So -- and I think the overall problem for Democrats is expectations game. The expectations game, we're going to have this FDR-sized program, transformational for society. And it was going to pass a long time ago. And we keep having these artificial deadlines that are put in place. And it's a complicated bill. So they should have said it's complicated. It's going to take a while.

And at some point, something is going to pass. They just shouldn't have set these huge expectations for everybody. Because they were unrealistic to begin with.

KEILAR: Yes. It's almost like deadlines don't matter. As they've blown through so many of them, as we've seen.

"Mother Jones," Jonathan, has reported -- and this gained a lot of traction -- that Joe Manchin was thinking about switching parties. He was thinking about becoming a Republican. He was pretty clear about what he think about this. What do you say?

COTT: I would quote him if I'm allowed to say bullshit. I've seen this story written in 2014, '16, '18. He is a proud West Virginia Democrat. I don't know where that story came from. And I think he put an end to it appropriately yesterday.

KEILAR: What do you make of it?

MCKINNON Listen, I think if Joe Manchin was going to be a Republican he would have done it a long time ago. I mean, he won, in a state that Donald Trump, 70 percent as a Democrat.

And Democrats should be on their knees every day praying to thank Joe Manchin. Because he could have easily just said, Well, I'll just go to the other side and -- and not get as much grief as he gets from Democrats. But without Joe Manchin, Democrats would not have a majority in the Senate.

KEILAR: So explain this to liberals. Because a lot of them look at this, and they think that Joe Manchin is essentially a Republican. So what do you say to them?

COTT: I say that you should go back to West Virginia and talk to the people that he's helped for the last 20, 30 years in public office. He is a West Virginia Democrat. They may be a little bit different from a New York City Democrat or a California Democrat. But he represents the people of his state.

And, you know, this is a guy who learned politics from watching John F. Kennedy. And that's where he gets his sort of base and model from. But he is a proud Democrat, and I don't know where that story came from. And I'm glad he stomped it out.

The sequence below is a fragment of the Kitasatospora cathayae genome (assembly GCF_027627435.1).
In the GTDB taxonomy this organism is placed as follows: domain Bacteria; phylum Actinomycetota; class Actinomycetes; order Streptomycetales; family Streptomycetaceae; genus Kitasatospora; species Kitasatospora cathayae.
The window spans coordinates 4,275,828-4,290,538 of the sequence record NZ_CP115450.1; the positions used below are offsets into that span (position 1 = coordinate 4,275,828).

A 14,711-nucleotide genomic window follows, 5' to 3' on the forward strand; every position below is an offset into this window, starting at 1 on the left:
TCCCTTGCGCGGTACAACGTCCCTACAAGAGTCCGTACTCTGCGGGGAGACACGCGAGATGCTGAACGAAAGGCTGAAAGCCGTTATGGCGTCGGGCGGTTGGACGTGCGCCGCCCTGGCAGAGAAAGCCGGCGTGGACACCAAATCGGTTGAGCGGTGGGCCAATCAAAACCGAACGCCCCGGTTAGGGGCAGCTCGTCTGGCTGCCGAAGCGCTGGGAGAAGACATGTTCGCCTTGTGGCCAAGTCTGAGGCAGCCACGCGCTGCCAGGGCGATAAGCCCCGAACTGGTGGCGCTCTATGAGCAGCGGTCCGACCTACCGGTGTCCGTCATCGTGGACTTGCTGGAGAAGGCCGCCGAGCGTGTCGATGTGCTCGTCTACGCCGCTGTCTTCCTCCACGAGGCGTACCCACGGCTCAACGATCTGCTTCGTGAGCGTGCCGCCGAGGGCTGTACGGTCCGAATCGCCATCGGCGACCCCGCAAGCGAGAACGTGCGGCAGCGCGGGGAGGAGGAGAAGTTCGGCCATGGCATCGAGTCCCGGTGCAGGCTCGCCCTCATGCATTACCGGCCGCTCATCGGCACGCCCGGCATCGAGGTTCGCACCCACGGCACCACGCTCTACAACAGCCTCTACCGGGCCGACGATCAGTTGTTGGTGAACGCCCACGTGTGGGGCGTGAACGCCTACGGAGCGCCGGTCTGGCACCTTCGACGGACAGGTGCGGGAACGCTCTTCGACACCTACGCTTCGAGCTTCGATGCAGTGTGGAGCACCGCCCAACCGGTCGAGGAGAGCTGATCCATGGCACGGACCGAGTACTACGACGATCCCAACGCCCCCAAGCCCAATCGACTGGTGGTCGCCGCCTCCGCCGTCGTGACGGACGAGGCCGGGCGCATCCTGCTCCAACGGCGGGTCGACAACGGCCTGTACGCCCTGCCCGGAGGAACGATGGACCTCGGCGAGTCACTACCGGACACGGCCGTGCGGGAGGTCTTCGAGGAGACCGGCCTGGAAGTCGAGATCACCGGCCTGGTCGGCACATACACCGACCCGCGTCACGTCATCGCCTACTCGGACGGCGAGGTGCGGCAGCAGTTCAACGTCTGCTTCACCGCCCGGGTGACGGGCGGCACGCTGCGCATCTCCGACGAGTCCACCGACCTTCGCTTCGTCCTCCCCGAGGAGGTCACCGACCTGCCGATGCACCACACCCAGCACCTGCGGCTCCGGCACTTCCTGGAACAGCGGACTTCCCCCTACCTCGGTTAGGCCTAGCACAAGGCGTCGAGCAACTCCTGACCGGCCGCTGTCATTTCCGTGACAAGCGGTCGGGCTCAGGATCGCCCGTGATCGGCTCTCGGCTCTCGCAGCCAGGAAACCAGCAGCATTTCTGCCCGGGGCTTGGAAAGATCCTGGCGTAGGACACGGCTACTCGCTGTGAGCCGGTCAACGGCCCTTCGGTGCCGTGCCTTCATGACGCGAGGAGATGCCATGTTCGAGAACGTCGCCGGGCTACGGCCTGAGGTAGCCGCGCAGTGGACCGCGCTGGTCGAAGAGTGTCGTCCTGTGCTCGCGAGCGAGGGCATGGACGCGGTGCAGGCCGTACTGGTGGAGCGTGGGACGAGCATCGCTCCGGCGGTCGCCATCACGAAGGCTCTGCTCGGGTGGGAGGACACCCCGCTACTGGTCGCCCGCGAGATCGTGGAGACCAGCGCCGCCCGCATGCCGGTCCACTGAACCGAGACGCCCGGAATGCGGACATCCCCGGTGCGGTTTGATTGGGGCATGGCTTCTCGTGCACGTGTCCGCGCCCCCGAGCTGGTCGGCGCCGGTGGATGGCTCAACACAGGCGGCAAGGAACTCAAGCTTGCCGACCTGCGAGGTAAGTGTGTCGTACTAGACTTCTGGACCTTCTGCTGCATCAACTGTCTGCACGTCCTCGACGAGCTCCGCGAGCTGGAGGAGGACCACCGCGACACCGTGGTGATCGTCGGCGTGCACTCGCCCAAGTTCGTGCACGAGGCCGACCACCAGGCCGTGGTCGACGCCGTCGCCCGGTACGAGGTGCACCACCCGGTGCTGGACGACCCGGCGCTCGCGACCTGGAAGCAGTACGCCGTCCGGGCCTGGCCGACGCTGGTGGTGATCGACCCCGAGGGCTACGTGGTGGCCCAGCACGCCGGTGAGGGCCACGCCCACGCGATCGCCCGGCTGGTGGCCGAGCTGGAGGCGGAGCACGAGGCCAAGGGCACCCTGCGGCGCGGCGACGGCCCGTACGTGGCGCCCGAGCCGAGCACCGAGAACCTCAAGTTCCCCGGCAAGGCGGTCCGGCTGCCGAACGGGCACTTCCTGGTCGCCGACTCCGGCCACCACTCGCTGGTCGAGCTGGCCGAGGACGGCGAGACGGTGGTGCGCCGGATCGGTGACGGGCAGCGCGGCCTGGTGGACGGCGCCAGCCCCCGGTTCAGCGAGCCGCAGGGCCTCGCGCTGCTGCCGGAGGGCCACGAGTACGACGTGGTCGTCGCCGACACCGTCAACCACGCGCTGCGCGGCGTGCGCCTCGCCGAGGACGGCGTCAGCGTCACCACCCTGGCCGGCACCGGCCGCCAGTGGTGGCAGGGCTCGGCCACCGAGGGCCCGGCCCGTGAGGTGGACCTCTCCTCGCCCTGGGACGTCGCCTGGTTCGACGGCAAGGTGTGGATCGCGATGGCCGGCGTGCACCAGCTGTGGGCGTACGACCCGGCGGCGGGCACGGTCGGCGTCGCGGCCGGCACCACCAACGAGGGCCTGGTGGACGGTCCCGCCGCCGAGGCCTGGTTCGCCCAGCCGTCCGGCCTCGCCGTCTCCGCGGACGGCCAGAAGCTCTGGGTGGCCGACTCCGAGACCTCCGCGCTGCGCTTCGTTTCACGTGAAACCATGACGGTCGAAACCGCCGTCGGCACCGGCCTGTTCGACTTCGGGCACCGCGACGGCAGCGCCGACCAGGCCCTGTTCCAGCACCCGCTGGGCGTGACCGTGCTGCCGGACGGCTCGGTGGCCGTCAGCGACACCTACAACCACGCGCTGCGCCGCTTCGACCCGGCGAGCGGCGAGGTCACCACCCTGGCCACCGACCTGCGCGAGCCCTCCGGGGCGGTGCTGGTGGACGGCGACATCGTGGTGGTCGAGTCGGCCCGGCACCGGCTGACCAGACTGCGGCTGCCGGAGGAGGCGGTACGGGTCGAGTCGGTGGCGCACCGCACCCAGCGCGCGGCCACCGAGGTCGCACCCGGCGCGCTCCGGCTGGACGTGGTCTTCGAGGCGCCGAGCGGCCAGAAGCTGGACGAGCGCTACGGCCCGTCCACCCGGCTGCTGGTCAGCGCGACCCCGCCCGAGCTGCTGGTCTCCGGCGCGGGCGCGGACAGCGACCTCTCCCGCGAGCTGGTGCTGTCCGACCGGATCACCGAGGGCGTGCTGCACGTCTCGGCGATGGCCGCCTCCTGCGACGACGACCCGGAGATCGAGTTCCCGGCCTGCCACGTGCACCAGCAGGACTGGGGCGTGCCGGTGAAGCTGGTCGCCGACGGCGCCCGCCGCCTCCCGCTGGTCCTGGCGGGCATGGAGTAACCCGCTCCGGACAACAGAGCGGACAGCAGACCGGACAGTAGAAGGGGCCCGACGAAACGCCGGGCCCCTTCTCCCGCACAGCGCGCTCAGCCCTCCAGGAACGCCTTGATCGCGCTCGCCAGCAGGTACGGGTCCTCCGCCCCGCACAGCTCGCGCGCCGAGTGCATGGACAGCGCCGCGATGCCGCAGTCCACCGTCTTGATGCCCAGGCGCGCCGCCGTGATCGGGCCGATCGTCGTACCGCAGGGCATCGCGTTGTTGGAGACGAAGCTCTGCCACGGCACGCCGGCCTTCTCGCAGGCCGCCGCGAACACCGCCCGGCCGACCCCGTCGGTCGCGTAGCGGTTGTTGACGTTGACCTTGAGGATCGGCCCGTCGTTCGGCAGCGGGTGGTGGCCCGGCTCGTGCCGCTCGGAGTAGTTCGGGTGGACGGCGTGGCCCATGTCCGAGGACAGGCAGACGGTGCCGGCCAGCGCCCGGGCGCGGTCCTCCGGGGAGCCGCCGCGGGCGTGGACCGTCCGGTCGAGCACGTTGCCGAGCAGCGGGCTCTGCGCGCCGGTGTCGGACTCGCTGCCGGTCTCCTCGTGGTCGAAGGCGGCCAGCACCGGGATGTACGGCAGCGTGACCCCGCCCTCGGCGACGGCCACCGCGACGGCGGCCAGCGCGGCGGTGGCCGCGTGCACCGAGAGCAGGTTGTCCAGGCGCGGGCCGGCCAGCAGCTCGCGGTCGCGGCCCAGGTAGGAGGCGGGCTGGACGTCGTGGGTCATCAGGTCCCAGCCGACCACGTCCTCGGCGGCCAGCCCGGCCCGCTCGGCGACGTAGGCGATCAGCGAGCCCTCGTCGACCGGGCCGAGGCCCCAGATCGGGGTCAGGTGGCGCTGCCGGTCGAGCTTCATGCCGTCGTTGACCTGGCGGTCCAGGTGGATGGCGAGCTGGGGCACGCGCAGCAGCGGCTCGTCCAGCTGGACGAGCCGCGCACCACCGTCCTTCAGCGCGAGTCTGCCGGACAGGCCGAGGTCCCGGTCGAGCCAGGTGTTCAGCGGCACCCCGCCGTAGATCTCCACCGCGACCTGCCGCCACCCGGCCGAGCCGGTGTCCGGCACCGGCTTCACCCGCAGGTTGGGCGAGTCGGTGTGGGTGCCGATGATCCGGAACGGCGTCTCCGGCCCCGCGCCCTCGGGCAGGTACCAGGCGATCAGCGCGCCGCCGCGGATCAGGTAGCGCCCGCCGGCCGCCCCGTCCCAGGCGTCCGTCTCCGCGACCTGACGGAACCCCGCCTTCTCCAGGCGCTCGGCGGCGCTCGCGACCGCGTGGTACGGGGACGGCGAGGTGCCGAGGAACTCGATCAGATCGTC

KEILAR: So the Senate, for the third time, failed to pass a voting rights measure. Party line vote: Democrats against Republicans here, Mark. And I just wonder, in the context of Republican states passing big-lie bill after big-lie bill, are they just going to get away with it?

MCKINNON: Yes, they are. There was never a chance in hell that the Republicans were ever going to vote for this bill. And I -- I appreciate Joe Manchin's notion that he was going to get 10 Republicans to vote for it. But I think, as Jonathan will say, this -- this is likely going to be a campaign issue. And that's where it averages (ph) at the end of the day, rather than being a bill that they pass.

KEILAR: What do you think?

COTT: I think he is optimistic. I think he thought he could convince some people after what happened on January 6th. Unfortunately, no Republicans came along.


But yes, I think Democrats now have to go around the country and explain why we need these bills and why we need to get out and vote.

KEILAR: Did you ever think, Jonathan, that there would ever be 10 Republicans? Did you ever think that?

COTT: I didn't. But he's way more optimistic than I am and comes in every day thinking he can convince people to do the right thing. The guy runs into the office in the morning and just is excited to get to work. And if he thinks it's a good idea, he thinks he can convince 10, 12, 15 Republicans. You've got 19 on the infrastructure bill.

KEILAR All right. We'll take the Joe Manchin whisperer's word on this.

MCKINNON: He's a prisoner of hope.

KEILAR: A prisoner of hope. Jonathan and Mark, thank you so much to both of you.

President Biden will be taking questions, as we mentioned, from the American people in a CNN exclusive. Anderson Cooper will be moderating the CNN presidential townhall. And that will be starting tonight at 8 Eastern.

When did Congressman Jim Jordan talk to former President Trump on the day of the Capitol riot? This is a question that the Republican lawmaker has been struggling to answer for months. Why?

BERMAN: New never-before-seen video of the insurrection that illustrates why it's so critical to understand what happened that day.